Although they only directly compete with storage arrays from the other two major storage vendors that support mainframe connection (Dell EMC and Hitachi), IBM’s latest arrays, the IBM DS8900F, incorporates new capabilities that make them aggressively competitive with the latest functionality in any enterprise storage arrays (including those that don’t support mainframes). In some cases, the new DS8900 actually leads the industry.

Let’s take, for example, storage latencies. We’ve heard a lot of talk about emerging solid-state storage protocols and technologies that can support sub-100 microsecond latencies for external, enterprise-class storage that can be shared across many servers over switched networks. When connected over FICON using zHyperLink, IBM’s new DS8900F delivers storage latencies as low as 18 microseconds, an industry-leading result for this class of enterprise storage. Other key highlights of the DS8900F announcement:

  • With the new line (which includes both the DS8910F and the DS8950F) now available only in all-flash configurations, the storage latencies are not only lower but are also more predictably consistent than competitive hybrid flash array configurations.
  • Based on their proven track record, the DS systems are now delivering “seven nines” of availability, an improvement over the already impressive “six nines” availability of the prior generation of DS8880s.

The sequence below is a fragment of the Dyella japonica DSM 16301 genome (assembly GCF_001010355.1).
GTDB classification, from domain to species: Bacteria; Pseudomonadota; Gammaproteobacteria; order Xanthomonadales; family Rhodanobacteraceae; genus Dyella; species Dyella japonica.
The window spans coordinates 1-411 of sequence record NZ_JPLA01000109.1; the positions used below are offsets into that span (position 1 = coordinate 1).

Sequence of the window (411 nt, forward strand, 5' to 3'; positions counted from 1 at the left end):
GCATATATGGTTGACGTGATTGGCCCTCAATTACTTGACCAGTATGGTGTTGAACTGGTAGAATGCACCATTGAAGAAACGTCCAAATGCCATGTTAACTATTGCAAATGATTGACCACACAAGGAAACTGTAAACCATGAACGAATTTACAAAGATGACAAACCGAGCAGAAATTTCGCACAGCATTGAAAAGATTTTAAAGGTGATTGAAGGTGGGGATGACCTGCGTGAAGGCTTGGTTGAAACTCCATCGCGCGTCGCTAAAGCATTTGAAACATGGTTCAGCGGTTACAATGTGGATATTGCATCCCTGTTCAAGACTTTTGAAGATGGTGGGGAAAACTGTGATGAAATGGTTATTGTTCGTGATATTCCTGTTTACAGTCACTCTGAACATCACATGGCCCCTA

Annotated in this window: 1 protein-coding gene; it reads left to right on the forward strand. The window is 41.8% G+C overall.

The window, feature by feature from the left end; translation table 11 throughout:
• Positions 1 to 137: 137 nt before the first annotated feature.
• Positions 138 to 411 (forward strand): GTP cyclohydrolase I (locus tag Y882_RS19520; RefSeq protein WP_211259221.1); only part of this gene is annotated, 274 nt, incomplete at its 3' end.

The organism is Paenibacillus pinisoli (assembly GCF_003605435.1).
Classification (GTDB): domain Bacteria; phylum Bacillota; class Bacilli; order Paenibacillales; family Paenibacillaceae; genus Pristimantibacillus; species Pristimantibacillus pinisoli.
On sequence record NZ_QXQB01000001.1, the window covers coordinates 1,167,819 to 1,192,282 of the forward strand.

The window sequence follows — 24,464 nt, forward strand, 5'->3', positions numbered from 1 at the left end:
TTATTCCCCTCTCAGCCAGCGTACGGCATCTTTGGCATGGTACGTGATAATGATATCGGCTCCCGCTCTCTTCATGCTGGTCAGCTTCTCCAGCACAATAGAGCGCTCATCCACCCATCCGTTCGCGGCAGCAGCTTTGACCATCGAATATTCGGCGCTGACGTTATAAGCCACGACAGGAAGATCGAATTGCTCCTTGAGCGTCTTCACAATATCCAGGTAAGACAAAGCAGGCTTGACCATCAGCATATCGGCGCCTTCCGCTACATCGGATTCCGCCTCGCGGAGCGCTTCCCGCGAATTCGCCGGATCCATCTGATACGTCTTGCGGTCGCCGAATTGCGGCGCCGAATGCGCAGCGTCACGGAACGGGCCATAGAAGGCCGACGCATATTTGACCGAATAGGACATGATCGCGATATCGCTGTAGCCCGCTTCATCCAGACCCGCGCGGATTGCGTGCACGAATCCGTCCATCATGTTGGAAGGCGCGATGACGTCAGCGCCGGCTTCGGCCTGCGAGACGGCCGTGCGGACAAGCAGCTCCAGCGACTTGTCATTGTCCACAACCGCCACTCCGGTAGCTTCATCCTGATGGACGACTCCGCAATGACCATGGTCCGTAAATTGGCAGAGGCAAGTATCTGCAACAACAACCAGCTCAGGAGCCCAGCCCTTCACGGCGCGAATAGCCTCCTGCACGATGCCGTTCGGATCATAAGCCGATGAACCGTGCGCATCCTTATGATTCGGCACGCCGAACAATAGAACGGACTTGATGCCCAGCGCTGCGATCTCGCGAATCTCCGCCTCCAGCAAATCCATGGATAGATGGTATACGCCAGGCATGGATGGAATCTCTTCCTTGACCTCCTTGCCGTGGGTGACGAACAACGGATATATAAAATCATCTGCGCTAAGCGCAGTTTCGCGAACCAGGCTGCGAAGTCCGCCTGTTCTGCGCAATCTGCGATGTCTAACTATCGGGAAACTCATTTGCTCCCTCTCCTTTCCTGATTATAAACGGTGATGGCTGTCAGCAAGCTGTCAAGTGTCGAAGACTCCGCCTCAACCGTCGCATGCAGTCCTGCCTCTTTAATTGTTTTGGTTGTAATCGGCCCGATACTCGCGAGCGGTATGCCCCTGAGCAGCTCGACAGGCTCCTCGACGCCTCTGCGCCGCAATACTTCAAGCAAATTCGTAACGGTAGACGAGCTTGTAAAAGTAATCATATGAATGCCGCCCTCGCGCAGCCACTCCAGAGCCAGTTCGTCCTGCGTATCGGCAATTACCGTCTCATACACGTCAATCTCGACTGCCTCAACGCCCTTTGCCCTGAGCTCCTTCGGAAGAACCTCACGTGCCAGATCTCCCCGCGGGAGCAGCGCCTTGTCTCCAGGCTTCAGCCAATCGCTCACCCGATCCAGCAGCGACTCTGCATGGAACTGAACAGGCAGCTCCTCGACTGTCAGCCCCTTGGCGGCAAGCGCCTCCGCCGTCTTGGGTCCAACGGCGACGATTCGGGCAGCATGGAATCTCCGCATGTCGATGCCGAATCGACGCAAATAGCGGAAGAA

• Using the new, larger 15TB SSDs, the DS8900Fs allow customers to pack 5.9PB of capacity into two floor files, and the move to standard 19″ racking simplifies data center configuration tasks.
  • New end-to-end security capabilities built around 256bit encryption with no performance impact, both in flight and at rest, provide the protection companies need to meet regulatory requirements (as well as their own customers’ expectations) about data privacy.

These capabilities are complemented by new data protection functionality and configuration options that leverage the new systems as well as seamless, transparent cloud integration capabilities for those customers with production hybrid cloud environments. IDC’s survey data shows that 40 percent of enterprises are already running hybrid cloud and an additional 45 percent plan to implement it within the next two years, so cloud integration is equally important for both mainframe and distributed systems technology.

This mainframe storage technology refresh brings in important new capabilities enterprises need to continue to meet evolving mainframe requirements. In terms of performance, availability, functionality and cloud integration, the new DS8900Fs are setting a high bar for the competition. In closing, it’s also interesting to note that IBM’s new DS systems always support mainframes and distributed systems on day 1, unlike their competitors who can wait as long as a year to introduce mainframe support on their own arrays that compete in this market.

Discover the trusted storage foundation for IBM z15 and LinuxONE: Meet IBM DS8900F.

Read the full IDC whitepaper, “IBM’s Enterprise Storage Refresh Brings Strong New Storage Technologies to Mainframe Customers”